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The Dodgers' biggest acquisition might be named 'expectations'

Next season, the Dodgers will be expected to win from opening day, and lack of familiarity with each other won't be a plausible explanation for failure.

October 05, 2012|By Dylan Hernandez
  • Dodgers center fielder Matt Kemp is congratulated by first baseman Adrian Gonzalez after hitting a home run against the Padres last week.
Dodgers center fielder Matt Kemp is congratulated by first baseman Adrian… (Christina House / For The…)

The Dodgers are heading into the off-season knowing that a new world awaits them on the other side of their winter vacation.

When they report to spring training in Arizona four months from now, they will face something they haven't faced in recent years.

"Lot of expectations, that's for sure," Clayton Kershaw said.

They are no longer the bankrupt franchise forced to piece together a 25-man roster with spare parts. They might start next season with a payroll of more than $200 million that will be unmatched in all of baseball.

The lineup is expected to include Matt Kemp, Adrian Gonzalez, Hanley Ramirez, Andre Ethier and Carl Crawford. And they won't be able to explain away failure by pointing to how little time they had to come together.

"There's going to be more pressure on us next year than what we had the last couple months," Ethier said. "But I think it's rightfully so."

Manager Don Mattingly also acknowledged the greater expectations. "We should just live up to them," he said. "I think we just admit them."

When their skeleton team was in first place early this season, the Dodgers were viewed as overachievers. A similar start next season won't be perceived the same way. Neither would the kind of midseason collapse they suffered this year.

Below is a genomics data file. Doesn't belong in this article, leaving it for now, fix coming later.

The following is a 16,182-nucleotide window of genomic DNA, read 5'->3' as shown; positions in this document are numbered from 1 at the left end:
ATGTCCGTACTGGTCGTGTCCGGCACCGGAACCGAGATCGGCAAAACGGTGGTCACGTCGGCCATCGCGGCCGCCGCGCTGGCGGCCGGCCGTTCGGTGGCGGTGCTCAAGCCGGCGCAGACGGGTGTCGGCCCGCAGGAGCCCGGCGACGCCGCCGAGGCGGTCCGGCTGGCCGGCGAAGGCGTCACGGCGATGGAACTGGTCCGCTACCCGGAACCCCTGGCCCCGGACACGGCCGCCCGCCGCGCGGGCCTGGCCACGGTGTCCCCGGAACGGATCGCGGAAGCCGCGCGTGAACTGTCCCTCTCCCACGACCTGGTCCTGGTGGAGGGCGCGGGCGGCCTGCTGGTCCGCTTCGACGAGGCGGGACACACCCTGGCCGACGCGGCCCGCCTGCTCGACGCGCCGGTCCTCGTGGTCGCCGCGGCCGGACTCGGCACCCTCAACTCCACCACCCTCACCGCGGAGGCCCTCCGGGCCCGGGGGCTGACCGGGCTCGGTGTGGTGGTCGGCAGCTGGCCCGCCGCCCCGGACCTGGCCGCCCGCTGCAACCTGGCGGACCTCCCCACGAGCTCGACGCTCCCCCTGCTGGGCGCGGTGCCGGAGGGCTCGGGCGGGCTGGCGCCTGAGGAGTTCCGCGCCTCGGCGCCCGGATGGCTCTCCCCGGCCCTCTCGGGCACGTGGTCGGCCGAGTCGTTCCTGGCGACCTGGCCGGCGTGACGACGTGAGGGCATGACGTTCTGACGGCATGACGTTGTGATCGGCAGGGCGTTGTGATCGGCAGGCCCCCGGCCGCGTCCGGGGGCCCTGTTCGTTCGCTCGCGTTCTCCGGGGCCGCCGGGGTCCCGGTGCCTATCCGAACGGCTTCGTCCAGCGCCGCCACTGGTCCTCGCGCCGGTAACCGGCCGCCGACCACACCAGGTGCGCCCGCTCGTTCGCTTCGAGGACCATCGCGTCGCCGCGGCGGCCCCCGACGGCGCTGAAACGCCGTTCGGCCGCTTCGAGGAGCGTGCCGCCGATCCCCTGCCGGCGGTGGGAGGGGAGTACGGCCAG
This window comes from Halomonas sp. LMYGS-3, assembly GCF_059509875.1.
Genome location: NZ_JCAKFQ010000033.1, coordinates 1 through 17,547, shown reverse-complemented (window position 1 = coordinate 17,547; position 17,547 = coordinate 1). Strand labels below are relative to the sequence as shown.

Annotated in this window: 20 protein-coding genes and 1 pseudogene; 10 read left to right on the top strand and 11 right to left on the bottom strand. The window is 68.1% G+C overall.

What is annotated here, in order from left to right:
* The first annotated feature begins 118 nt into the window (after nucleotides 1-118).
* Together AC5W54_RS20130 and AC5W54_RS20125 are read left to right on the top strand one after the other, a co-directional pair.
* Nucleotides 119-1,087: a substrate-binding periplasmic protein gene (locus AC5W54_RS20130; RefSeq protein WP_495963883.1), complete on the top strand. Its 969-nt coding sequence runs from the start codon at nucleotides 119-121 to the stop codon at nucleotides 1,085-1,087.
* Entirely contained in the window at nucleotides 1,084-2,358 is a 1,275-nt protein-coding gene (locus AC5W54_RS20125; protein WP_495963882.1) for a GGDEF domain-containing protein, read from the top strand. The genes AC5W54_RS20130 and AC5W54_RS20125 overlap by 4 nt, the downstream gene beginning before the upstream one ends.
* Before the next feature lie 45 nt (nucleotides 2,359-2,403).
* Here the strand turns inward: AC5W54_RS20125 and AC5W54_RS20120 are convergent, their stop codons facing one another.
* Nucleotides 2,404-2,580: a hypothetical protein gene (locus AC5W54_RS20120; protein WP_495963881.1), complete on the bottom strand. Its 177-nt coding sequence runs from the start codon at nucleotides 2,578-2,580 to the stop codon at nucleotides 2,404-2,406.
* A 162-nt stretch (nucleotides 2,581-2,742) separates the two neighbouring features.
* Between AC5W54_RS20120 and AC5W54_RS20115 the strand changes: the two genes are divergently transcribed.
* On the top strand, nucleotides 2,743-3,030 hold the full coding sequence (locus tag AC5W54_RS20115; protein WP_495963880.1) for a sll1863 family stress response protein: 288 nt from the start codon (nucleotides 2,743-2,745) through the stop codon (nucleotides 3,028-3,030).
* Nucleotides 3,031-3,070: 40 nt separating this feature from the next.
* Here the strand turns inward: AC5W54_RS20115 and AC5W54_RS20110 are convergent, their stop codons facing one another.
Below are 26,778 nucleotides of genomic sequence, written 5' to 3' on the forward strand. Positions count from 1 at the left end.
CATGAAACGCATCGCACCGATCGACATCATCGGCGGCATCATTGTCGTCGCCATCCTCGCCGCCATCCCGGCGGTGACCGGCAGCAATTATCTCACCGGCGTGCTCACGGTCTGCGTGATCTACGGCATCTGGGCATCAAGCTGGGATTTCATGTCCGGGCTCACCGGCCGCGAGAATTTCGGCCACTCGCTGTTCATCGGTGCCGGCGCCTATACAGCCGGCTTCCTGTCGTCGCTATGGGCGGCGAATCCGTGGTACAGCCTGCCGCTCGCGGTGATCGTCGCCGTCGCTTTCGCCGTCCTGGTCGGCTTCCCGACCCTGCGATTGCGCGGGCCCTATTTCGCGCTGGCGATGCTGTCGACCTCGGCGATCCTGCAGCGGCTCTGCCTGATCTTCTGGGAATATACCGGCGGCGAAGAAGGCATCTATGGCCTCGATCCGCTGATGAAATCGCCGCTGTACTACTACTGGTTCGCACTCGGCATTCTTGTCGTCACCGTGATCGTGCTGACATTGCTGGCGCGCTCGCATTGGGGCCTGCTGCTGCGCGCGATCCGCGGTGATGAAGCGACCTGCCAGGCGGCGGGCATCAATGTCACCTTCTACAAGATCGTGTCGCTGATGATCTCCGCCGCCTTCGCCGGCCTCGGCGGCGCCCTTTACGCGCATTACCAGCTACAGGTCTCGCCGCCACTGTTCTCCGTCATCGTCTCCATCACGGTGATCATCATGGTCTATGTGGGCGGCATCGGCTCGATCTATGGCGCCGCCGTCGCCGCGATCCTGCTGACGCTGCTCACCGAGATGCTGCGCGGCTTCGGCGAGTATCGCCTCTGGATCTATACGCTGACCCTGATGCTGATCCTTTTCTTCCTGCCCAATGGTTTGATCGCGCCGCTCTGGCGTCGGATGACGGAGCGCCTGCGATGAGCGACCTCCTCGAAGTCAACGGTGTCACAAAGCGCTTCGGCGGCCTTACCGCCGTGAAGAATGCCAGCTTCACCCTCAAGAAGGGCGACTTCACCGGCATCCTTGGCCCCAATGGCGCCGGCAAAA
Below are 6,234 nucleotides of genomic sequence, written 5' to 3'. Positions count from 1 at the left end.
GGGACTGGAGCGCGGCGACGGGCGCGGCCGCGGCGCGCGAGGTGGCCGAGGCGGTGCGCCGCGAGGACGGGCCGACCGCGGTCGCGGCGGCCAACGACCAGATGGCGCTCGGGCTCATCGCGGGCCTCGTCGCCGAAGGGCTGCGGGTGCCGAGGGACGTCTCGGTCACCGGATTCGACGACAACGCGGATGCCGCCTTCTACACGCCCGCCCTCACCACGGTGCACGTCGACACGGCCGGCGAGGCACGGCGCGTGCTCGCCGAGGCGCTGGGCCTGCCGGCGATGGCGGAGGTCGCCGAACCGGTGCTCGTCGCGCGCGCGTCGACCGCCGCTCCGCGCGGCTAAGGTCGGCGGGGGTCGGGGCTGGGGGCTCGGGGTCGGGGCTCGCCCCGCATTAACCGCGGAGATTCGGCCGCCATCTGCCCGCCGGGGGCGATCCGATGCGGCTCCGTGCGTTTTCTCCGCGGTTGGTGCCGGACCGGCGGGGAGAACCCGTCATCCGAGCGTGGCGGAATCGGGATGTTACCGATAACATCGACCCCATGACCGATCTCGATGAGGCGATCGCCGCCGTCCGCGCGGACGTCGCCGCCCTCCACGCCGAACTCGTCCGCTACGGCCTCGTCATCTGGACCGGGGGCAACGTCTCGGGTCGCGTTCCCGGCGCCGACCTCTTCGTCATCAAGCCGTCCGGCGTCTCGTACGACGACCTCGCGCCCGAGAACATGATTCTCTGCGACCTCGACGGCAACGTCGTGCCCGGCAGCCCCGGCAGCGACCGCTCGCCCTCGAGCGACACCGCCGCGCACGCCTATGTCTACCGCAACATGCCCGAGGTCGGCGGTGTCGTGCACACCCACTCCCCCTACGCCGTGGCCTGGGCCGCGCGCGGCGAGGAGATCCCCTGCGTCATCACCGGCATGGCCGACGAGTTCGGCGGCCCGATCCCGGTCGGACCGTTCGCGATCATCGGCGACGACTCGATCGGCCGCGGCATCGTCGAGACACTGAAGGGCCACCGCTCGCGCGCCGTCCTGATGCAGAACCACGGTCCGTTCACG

"That's part of it," Mattingly said. "If we start with this club and they start hot, and then they don't play well, yeah, that's going to be huge disappointment."

The Dodgers didn't respond well to pressure this year. Only 2 1/2 games out of first place when they acquired Ramirez in July and three games back when they added Gonzalez a month later, the Dodgers finished the season eight games behind the San Francisco Giants in the National League West.

"I think anything you go through helps you be better, especially if it hurts you," Mattingly said. "You don't want it to happen again."

Mattingly will demand the same from these Dodgers as he did from the Dodgers that started James Loney at first base and Juan Uribe at third.

"It's going to get back to execution and playing the game the way it's supposed to be played and being prepared to play, all those little sayings that are important that no one pays attention to," he said. "It always comes down to the small stuff, the details of being prepared, the details of understanding situations, of understanding outs and innings and the scoreboard, when you do something, when you don't do it."

Mattingly was encouraged by the silence he heard in his team's clubhouse on the night the Dodgers were eliminated from postseason contention.

"Silence spoke volumes," he said. "You can see it all over their faces. That tells me you had a group of guys who were committed and invested in trying to get this thing done."

Players pointed to how they won seven of their last eight games.

"It's good to have [those] games as a basis for how we can play," Kershaw said. "That's how we should play for 162 next year. We have the core of our guys back, we have pretty much all the starters back."

Ethier believes clubhouse culture is something that can carry over from one season to the next. The 2011 Dodgers won 25 of their last 35 games. This year, they were in first place by a five-game margin on June 17 — and that was with Kemp on the disabled list.

"This team kept finding ways to win games," Ethier said. "I think that had a lot to do with what we went through last season and how we battled."

Ethier called on his team to regroup over the winter.

"We have a lot of days," he said. "That's the great thing about the off-season. It gives everybody time to refocus.

"We know our expectations. There should be one common goal."

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